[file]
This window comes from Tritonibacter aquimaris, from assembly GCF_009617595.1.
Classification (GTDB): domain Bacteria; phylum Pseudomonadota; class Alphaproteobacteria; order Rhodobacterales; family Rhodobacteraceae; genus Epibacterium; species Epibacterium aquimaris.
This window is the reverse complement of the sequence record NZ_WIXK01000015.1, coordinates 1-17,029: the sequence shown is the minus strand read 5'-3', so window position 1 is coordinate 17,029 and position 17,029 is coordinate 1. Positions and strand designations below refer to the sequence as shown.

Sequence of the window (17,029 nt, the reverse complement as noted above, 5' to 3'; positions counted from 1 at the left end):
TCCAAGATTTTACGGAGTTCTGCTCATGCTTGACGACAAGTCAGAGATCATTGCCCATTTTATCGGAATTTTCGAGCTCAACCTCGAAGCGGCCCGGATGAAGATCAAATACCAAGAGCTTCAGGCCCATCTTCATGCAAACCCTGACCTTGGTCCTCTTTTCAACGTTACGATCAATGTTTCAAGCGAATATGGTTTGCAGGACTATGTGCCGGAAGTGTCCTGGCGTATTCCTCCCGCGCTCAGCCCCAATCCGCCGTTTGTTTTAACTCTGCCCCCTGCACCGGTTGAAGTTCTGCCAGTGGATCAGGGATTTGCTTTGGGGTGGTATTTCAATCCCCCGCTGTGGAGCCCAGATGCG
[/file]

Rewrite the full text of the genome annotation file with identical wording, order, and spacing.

This window comes from Tritonibacter aquimaris, from assembly GCF_009617595.1.
Classification (GTDB): domain Bacteria; phylum Pseudomonadota; class Alphaproteobacteria; order Rhodobacterales; family Rhodobacteraceae; genus Epibacterium; species Epibacterium aquimaris.
This window is the reverse complement of the sequence record NZ_WIXK01000015.1, coordinates 1-17,029: the sequence shown is the minus strand read 5'-3', so window position 1 is coordinate 17,029 and position 17,029 is coordinate 1. Positions and strand designations below refer to the sequence as shown.

Sequence of the window (17,029 nt, the reverse complement as noted above, 5' to 3'; positions counted from 1 at the left end):
TCCAAGATTTTACGGAGTTCTGCTCATGCTTGACGACAAGTCAGAGATCATTGCCCATTTTATCGGAATTTTCGAGCTCAACCTCGAAGCGGCCCGGATGAAGATCAAATACCAAGAGCTTCAGGCCCATCTTCATGCAAACCCTGACCTTGGTCCTCTTTTCAACGTTACGATCAATGTTTCAAGCGAATATGGTTTGCAGGACTATGTGCCGGAAGTGTCCTGGCGTATTCCTCCCGCGCTCAGCCCCAATCCGCCGTTTGTTTTAACTCTGCCCCCTGCACCGGTTGAAGTTCTGCCAGTGGATCAGGGATTTGCTTTGGGGTGGTATTTCAATCCCCCGCTGTGGAGCCCAGATGCG